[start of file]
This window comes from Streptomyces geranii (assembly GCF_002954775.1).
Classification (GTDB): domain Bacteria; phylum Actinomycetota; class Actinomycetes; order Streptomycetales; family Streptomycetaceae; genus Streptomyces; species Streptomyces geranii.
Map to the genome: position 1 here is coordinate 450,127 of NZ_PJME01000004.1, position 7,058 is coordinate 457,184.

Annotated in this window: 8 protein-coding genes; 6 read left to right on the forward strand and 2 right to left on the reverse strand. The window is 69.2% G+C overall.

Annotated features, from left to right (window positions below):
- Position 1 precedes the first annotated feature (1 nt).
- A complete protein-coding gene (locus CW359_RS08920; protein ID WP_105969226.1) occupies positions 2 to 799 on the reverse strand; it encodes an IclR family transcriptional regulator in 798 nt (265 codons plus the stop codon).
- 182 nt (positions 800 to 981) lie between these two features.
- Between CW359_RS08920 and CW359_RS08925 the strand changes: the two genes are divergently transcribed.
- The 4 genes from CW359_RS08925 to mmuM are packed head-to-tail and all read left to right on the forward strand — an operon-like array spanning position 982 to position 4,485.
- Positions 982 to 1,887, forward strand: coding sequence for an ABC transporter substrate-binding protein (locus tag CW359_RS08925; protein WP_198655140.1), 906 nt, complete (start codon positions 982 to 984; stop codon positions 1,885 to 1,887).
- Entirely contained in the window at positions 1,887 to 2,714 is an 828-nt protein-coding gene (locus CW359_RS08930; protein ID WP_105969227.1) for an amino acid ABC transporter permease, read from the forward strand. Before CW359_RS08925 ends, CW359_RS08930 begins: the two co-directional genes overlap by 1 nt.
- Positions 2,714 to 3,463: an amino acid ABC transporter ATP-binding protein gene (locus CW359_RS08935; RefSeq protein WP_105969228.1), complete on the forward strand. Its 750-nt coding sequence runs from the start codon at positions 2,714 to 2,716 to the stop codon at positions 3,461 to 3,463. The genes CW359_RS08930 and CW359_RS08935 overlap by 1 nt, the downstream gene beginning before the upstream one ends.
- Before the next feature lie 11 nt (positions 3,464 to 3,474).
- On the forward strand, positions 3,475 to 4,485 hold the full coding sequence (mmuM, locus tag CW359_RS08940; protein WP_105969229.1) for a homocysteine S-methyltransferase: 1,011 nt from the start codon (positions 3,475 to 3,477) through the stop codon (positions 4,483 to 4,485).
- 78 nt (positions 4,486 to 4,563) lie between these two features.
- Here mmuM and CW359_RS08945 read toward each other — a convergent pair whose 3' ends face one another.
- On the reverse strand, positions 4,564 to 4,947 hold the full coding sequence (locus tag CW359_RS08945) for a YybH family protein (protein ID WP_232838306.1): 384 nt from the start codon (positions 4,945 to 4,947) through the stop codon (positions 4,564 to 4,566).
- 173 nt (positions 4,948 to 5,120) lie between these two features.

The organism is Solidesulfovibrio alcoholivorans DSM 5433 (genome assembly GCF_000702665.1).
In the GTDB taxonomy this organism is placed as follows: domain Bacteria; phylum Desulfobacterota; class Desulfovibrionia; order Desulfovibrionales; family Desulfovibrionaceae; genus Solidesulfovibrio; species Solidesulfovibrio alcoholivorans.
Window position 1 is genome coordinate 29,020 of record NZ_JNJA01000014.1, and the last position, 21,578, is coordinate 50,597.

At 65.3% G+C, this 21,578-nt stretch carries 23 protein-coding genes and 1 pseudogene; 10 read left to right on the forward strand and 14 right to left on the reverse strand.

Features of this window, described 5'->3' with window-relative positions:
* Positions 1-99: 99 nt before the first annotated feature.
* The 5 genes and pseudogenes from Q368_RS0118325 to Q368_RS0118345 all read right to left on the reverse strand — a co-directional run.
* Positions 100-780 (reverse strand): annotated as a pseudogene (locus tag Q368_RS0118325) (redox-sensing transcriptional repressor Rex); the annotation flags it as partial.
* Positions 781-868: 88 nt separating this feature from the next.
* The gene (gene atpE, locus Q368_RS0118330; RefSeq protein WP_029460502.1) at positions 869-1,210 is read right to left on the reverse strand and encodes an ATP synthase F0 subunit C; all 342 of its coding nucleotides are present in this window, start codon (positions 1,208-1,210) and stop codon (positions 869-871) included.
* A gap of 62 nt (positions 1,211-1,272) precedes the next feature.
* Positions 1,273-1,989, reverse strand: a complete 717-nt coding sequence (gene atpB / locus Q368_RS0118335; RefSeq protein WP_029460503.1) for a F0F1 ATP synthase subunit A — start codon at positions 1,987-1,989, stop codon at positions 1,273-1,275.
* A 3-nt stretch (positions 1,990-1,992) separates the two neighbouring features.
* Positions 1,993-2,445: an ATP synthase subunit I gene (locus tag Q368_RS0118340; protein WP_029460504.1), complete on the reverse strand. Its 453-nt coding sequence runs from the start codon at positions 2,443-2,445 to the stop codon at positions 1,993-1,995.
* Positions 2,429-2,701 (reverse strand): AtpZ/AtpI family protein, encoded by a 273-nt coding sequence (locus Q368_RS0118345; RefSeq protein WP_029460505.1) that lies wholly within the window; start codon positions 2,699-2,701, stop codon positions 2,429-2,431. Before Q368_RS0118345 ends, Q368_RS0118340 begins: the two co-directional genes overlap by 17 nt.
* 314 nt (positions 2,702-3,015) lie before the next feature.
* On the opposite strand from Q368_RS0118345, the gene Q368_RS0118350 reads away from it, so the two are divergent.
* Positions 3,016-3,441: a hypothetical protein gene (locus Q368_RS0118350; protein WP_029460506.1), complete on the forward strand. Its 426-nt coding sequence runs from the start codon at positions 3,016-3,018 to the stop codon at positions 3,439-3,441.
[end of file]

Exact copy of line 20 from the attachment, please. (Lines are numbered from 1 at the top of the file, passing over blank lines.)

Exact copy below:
The organism is Solidesulfovibrio alcoholivorans DSM 5433 (genome assembly GCF_000702665.1).